Driving while sleeping

Via the Fort Worth Star Telegram:

FDA says pills can cause ‘sleep-driving’

by LAURAN NEERGAARD

AP Medical Writer

All prescription sleeping pills may sometimes cause sleep-driving, federal health officials warned Wednesday, almost a year after the bizarre side effect first made headlines when Rep. Patrick Kennedy crashed his car after taking Ambien.

It’s a more complicated version of sleepwalking, but behind the wheel: getting up in the middle of the night and going for a drive – with no memory of doing so.

The Food and Drug Administration wouldn’t say exactly how many cases of sleep-driving it had linked to insomnia drugs, but neurology chief Dr. Russell Katz said the agency uncovered more than a dozen reports – and is worried that more are going uncounted.

Given the millions of prescriptions for insomnia drugs, Katz called the problem rare, and said he was unaware of any deaths…

I had a sleep-driving case, within the last six months or so (some details are changed).  The actual patient care was ho-hum, but the story is interesting.

An adult male patient came to the attention of firemen when he fell asleep on the horn in front of their fire station.  At about 3AM.  The firefighters found a patient who would arouse but then go directly back to sleep.  He’d answer his name, but that was about it.  No smell of alcohol, no drug paraphernalia present.

Notable was his car: the left front wheel had no tire, but no other major or even minor damage to the car.  There was a groove in the pavement made by the wheel and the PD, thinking maybe they could find his origin, followed the groove.  They returned after a bit stating it went for miles, and had no idea how long he’d been driving on the one rim.  They surmised he’d hit something while driving, blew out the left front, then drove on the shredded tire until it fell off, then a while longer, fortuitously stopping at a fire station.

EMS reported normal vitals on arrival to the hospital and we had to go through the story several times, as usually an altered patient from a vehicle with virtually any damage gets a big trauma workup, but there was no evidence of damage (except the missing tire).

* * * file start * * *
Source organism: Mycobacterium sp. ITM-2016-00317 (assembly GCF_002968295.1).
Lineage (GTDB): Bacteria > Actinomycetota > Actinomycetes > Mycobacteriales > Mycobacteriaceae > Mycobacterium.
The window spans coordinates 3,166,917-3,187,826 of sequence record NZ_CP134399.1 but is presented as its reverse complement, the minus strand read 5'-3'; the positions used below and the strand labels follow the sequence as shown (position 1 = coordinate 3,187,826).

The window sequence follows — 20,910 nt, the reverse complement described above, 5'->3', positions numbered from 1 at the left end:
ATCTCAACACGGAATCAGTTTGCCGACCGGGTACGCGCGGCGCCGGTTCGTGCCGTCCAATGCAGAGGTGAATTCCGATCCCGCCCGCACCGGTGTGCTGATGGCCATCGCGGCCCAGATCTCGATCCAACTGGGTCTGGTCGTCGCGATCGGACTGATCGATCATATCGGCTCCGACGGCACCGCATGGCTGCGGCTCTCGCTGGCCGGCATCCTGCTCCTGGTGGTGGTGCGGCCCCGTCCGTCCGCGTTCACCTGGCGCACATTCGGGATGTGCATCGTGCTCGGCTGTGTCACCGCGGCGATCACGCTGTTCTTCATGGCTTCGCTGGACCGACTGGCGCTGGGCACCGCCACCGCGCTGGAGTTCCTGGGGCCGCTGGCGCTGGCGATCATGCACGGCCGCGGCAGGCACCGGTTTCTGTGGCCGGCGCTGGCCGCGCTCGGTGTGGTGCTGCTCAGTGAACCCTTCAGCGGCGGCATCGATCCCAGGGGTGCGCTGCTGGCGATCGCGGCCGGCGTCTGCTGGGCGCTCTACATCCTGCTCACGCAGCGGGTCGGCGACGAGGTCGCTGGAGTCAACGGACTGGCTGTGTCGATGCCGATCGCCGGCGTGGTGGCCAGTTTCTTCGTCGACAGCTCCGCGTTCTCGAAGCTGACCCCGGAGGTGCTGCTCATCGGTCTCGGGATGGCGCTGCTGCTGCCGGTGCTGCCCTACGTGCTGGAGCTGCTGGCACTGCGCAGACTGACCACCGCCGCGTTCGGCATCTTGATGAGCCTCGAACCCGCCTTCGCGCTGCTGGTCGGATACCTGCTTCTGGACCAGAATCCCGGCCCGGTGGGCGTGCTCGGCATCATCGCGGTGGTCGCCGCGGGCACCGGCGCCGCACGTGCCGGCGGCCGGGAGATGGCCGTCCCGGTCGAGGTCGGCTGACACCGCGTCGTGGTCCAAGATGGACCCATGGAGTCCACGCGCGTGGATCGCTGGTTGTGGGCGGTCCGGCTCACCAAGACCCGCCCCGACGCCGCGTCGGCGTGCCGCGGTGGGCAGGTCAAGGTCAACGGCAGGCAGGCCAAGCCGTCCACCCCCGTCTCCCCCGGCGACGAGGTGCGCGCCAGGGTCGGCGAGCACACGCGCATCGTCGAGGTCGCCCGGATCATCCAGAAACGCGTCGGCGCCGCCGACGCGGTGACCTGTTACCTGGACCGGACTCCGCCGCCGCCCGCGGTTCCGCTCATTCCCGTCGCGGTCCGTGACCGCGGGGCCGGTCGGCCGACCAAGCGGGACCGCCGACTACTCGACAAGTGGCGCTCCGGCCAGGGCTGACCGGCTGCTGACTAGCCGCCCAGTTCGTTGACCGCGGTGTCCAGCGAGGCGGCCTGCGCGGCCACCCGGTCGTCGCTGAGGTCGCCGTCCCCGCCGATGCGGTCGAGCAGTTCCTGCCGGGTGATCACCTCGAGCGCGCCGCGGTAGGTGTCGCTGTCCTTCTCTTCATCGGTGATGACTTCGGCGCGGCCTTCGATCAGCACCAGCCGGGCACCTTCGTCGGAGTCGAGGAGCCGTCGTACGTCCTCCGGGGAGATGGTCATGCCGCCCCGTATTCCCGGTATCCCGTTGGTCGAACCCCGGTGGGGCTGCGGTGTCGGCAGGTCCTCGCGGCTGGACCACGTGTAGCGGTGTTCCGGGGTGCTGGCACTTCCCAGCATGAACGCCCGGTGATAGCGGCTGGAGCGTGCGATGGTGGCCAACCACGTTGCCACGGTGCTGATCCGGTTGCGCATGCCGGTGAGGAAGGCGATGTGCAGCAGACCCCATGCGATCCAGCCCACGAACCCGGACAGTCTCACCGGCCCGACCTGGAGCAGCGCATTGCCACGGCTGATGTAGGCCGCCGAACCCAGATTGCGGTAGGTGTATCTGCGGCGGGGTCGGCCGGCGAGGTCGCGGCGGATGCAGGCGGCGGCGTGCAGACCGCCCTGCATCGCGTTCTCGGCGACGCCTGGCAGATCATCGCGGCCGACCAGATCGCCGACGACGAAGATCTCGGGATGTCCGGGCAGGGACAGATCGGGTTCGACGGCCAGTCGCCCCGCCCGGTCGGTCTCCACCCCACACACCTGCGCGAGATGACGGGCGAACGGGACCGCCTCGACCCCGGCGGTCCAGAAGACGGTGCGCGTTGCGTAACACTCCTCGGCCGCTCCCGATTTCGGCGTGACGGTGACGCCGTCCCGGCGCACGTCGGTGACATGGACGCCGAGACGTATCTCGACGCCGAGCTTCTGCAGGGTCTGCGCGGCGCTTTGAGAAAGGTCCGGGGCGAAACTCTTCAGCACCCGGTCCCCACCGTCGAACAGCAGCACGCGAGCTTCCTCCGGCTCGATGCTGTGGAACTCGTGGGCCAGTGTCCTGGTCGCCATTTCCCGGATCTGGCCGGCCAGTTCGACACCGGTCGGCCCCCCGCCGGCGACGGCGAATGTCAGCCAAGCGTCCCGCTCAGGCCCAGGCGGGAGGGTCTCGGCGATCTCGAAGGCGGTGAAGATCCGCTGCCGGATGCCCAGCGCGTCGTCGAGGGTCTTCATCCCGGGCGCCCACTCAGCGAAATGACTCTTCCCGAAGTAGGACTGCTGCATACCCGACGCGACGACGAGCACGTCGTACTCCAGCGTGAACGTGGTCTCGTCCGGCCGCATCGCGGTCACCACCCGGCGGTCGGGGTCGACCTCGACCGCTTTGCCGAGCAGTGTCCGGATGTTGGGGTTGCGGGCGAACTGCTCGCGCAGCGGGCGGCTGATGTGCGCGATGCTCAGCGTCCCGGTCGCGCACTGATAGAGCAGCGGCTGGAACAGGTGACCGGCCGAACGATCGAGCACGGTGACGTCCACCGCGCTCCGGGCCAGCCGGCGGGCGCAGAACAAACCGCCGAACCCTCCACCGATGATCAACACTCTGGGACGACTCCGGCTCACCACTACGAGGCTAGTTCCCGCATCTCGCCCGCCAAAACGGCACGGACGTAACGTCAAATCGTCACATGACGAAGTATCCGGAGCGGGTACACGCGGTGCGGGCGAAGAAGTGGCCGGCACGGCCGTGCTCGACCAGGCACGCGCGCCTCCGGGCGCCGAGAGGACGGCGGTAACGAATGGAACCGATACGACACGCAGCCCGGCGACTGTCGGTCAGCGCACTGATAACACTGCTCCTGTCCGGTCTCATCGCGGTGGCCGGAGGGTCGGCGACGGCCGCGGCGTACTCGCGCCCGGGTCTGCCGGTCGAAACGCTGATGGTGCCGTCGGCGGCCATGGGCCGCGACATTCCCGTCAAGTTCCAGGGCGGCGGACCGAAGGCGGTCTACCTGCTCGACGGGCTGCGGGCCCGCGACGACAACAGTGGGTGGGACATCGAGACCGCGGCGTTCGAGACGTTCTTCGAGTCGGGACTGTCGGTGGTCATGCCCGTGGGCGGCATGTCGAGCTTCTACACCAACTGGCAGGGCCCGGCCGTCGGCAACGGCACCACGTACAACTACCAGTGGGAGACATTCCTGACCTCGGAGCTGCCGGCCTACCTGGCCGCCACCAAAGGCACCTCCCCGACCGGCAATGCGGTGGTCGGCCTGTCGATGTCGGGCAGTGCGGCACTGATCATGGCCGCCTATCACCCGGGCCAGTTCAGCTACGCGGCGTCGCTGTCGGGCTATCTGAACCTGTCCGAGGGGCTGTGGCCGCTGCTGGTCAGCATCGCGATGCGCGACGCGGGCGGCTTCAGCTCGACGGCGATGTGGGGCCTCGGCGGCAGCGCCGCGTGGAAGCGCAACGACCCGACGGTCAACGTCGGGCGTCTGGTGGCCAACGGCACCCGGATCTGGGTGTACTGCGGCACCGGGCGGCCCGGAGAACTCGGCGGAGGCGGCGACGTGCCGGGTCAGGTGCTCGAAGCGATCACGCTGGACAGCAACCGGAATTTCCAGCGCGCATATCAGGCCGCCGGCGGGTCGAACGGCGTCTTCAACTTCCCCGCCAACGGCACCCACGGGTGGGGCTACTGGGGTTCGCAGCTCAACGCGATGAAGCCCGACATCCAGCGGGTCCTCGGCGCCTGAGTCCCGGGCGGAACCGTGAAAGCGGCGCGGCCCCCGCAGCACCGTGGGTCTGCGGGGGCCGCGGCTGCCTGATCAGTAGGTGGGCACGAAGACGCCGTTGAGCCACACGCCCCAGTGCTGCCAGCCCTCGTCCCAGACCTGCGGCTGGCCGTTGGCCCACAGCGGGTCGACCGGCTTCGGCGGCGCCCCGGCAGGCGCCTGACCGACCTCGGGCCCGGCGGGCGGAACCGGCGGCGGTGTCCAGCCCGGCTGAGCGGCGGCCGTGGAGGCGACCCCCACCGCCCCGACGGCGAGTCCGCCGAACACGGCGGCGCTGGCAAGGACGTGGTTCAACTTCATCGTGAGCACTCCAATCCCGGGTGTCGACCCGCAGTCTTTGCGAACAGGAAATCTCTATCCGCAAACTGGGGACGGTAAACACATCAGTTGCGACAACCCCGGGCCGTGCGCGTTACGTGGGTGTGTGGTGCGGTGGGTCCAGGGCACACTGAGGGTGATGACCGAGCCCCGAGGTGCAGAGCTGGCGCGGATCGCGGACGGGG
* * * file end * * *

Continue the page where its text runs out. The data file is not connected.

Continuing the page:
The physical exam clinched the ‘tox’ thing for me, though at the time we had no idea what.  Normal vitals, pulse-ox, blood sugar.  Normal exam except when asked questions you’d get the right answer, then a volunteered answer you didn’t expect: “I’m Jim Jones,…my service number is xxxxxx…..and my Sergeant is…” followed by sleep.  As he was well beyond military service age, this kind of answer seemed odd.  As time progressed, the arousable periods got slowly longer, and we got a phone number.

A number which clinched the diagnosis, as it produced a spouse with a new pill bottle for the patient.  She hadn’t been aware he was missing, and was more than a little startled at the events.  Yes, the (sleeping pill*) was fairly new, no he’d never had a sleepwalking history she knew of, etc.  Several hours he awakened with no ill effects and went home.  Not an exciting case, but after a few years in EM you enjoy the cases where patients don’t die and it’s a little interesting.

 

So, my recommendation is to have somebody hide your keys when you take the sleeping pills, but that’s just me*.

 

*Not actual medical or legal advice, no actual product is mentioned or implied.  Your mileage may vary, void where prohibited, and thank a lawyer if you read crap like little tiny asterisked text.